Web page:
Abuja 14 March 2016—At a side event during the Habitat III Regional meeting for Africa, held in Abuja, Nigeria last month senior government officials and non-state actors that included community based and civil society organisations called for African governments to harness the potential of people living in slums as well as increase support to transforming their living environment. The demand comes at a time when Governments are working to keep the Sustainable Development Goals promise on building sustainable cities and communities, and upgrading slums.
The side event was meant to initiate debate on the subject of urban poverty and contribute to the Abuja Declaration which was the main outcome document Speakers at the event shared country experiences and proposed solutions for slum upgrading and prevention. “South Africa has provided 3.5 million houses to the poor over the past 20 years. This is our way of responding to the housing needs of people living in informal settlements. We are also encouraging contractors to undertake integrated housing projects for the lower, middle and upper income groups as a way of reducing urban inequalities,” said Ms Nocawe Noncedo Mafu, the Chairperson of South Africa’s Parliamentary Portfolio and Committee on human settlements.
She also announced that South Africa will host the Habitat III meeting on Informal Settlements from 7-8 April 2016, during which participants are expected to discuss issues of informal settlements and urban poverty at global level. Participants will also provide information that will feed into the New Urban Agenda, that will be presented in Quito, Equador from 17-20 October 2016. Socio-economic challenges facing slum dwellers were also discussed. “Finding adequate financing for the informal settlements sector is a huge challenge. We are addressing the problem through partnerships from local to international levels. Together we make a difference,” said Mr Sipliant Takougang from the Ministry of Housing and Urban Development in Cameroon.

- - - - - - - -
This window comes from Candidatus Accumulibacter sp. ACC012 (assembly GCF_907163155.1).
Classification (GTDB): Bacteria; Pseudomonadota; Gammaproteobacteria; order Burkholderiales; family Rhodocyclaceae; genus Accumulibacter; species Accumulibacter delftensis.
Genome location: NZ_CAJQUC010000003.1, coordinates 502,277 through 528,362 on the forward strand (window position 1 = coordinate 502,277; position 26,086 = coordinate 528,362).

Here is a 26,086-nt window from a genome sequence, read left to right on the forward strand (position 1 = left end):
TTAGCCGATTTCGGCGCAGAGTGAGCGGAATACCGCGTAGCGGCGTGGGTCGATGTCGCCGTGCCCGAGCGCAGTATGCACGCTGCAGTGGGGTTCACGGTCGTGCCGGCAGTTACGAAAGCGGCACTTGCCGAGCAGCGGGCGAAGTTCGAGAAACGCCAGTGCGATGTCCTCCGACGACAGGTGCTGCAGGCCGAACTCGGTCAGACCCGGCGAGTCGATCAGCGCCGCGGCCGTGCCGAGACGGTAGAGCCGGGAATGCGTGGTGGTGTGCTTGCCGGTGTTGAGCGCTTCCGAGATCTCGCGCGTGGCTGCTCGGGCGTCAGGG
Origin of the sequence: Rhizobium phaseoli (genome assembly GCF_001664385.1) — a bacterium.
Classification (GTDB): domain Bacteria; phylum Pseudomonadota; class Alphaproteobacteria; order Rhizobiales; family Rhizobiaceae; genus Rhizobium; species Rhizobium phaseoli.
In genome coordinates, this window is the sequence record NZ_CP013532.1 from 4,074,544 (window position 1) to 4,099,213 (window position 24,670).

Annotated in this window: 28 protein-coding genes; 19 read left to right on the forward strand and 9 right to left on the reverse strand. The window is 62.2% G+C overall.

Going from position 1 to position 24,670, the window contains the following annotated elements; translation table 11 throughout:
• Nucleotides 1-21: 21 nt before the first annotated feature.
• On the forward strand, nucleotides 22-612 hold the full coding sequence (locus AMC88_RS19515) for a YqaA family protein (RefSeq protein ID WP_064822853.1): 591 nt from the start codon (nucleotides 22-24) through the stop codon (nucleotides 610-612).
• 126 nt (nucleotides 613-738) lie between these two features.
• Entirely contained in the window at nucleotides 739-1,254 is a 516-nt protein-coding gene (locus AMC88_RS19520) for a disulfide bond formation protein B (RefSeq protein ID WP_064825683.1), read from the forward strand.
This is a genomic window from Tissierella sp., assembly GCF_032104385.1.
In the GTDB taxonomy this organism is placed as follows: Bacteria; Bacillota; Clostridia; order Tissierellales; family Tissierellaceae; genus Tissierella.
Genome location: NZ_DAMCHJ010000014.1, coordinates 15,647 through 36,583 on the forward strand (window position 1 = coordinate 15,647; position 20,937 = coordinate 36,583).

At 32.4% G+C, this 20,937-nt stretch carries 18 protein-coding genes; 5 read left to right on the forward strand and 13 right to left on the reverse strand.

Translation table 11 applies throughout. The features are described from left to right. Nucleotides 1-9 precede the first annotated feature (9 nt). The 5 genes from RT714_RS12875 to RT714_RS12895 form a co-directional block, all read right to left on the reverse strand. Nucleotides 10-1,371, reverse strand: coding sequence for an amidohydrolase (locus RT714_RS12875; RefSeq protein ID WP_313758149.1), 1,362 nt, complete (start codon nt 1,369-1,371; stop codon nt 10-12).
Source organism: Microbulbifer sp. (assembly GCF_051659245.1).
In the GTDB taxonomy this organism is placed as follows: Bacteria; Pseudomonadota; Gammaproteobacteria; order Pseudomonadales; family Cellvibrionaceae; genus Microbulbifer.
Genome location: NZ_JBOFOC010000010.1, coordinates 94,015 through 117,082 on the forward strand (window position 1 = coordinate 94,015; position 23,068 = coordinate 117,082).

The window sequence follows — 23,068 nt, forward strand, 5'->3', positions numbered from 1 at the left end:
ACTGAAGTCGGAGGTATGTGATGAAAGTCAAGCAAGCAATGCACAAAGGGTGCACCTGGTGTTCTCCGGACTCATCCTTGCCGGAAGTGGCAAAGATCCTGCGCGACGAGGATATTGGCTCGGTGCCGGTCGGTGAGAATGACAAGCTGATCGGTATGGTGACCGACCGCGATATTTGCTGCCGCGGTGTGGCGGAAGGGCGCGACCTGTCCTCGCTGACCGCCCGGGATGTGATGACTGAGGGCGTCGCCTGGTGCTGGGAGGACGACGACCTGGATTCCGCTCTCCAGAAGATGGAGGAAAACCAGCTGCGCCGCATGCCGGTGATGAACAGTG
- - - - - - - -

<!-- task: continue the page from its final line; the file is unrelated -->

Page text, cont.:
Even as the discussions continue, it is important to recognize the fact that the capacity of slum dwellers to move out of slums remains limited. For example, of the 10 million more people added to the urban population of Sub-Saharan Africa each year, two-thirds – seven million – live in slums and only two million can expect to have improved living conditions. In this regard cities and towns cannot harness the positive aspects of urbanization with large numbers of people living in slums. “Sustainable solutions addressing slums should bring immediate protection to the people living there while also dealing with the bases of slum formation”, highlighted Mr Sylvanus Kofi Adzornu, the Head of the Urban Development Unit in Ghana’s Ministry of Local Government and Rural Development, during the interactive session.
Participants at the event also learned how C-Map Nigeria is supporting communities to construct, navigate, share information through community-driven media in Port Harcourt, Rivers State, Nigeria. “People living in slums and facing evictions now have a platform to advocate for no evictions as well as voice their concerns. At a time when Africa’s cities are facing crisis, we in Nigeria recognize that the needs and talents of citizens are part of solutions,” pointed out Mr Michael Uwemedimo, who represented C-Map. Key messages on informal settlements shared during the meeting also informed the Abuja declaration, which was the common position paper adopted at the end of the regional meeting.
The Abuja Declaration added fresh impetus to the drive transforming the living conditions for slum dwellers by calling for access to sustainable, affordable and adequate housing and land, and promoting slum upgrading. It also called for the strengthening of institutions and spatial planning systems to foster urban safety and security, as well as healthy environment and promotes inclusion through participatory approaches. The side event was attended by more than 60 participants from 13 countries.
Source: New feed